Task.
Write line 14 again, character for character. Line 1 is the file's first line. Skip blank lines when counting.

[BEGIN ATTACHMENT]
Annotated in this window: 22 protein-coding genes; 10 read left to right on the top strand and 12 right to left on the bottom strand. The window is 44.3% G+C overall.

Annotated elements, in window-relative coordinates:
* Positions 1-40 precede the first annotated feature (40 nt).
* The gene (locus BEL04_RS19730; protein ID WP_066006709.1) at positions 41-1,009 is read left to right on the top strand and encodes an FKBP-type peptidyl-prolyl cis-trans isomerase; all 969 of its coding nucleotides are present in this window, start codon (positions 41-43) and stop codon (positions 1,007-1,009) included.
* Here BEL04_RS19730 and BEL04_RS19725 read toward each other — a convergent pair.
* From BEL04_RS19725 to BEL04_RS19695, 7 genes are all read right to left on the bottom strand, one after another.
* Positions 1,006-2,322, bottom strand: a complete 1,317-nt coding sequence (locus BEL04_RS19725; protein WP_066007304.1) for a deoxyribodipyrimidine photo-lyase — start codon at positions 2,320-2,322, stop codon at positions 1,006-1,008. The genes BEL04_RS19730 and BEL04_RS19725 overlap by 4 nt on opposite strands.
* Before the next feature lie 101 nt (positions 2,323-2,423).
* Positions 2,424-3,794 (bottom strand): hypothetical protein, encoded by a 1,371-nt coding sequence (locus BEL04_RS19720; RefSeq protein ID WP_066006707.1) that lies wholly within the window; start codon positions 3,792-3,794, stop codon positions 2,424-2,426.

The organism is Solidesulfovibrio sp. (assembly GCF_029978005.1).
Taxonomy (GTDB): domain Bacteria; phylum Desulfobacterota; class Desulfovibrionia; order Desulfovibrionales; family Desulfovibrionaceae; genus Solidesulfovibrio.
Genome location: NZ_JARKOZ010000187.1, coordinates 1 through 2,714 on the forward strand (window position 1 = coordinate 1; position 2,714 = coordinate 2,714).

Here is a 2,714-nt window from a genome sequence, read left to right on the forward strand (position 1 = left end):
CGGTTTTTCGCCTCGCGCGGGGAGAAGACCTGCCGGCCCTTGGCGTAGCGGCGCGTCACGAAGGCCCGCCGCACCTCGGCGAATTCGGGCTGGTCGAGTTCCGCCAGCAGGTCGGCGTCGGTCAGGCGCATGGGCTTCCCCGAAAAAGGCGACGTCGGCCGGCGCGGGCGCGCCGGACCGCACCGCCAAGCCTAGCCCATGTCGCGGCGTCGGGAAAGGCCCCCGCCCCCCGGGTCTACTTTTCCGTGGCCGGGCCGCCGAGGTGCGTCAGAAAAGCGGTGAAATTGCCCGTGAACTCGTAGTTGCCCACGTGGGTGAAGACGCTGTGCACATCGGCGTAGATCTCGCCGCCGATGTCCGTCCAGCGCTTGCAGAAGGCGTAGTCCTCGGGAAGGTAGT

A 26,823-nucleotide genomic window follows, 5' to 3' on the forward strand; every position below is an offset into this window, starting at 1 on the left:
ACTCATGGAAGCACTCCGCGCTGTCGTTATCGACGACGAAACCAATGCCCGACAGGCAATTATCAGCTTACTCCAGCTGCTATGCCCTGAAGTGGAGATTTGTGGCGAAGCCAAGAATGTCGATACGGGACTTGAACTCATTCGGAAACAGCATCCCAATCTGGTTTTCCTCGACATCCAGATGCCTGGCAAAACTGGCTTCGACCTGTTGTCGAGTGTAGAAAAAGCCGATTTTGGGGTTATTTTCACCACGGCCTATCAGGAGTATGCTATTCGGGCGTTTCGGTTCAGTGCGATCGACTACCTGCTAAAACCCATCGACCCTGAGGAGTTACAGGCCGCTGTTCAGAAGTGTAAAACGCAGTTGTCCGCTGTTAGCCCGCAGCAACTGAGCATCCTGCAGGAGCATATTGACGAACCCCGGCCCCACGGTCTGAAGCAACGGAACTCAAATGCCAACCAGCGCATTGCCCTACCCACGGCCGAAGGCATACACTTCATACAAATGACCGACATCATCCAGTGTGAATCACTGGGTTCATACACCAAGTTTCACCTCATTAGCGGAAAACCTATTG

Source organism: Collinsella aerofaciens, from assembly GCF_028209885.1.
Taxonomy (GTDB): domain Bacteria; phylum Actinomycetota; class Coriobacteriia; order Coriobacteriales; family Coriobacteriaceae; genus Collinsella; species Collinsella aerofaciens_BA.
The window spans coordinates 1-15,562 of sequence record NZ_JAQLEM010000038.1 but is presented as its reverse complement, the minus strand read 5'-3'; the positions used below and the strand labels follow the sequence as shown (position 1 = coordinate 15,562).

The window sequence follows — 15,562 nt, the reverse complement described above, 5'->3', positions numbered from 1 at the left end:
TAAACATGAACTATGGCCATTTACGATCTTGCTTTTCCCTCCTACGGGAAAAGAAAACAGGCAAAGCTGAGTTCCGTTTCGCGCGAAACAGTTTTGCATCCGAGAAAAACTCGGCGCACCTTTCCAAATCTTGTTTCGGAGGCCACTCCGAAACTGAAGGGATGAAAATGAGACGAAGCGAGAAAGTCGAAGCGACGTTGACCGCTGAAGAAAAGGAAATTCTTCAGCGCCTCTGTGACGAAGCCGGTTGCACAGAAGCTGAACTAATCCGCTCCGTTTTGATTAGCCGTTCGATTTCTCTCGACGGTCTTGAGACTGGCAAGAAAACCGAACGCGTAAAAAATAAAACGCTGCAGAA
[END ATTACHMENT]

CGGTTTTTCGCCTCGCGCGGGGAGAAGACCTGCCGGCCCTTGGCGTAGCGGCGCGTCACGAAGGCCCGCCGCACCTCGGCGAATTCGGGCTGGTCGAGTTCCGCCAGCAGGTCGGCGTCGGTCAGGCGCATGGGCTTCCCCGAAAAAGGCGACGTCGGCCGGCGCGGGCGCGCCGGACCGCACCGCCAAGCCTAGCCCATGTCGCGGCGTCGGGAAAGGCCCCCGCCCCCCGGGTCTACTTTTCCGTGGCCGGGCCGCCGAGGTGCGTCAGAAAAGCGGTGAAATTGCCCGTGAACTCGTAGTTGCCCACGTGGGTGAAGACGCTGTGCACATCGGCGTAGATCTCGCCGCCGATGTCCGTCCAGCGCTTGCAGAAGGCGTAGTCCTCGGGAAGGTAGT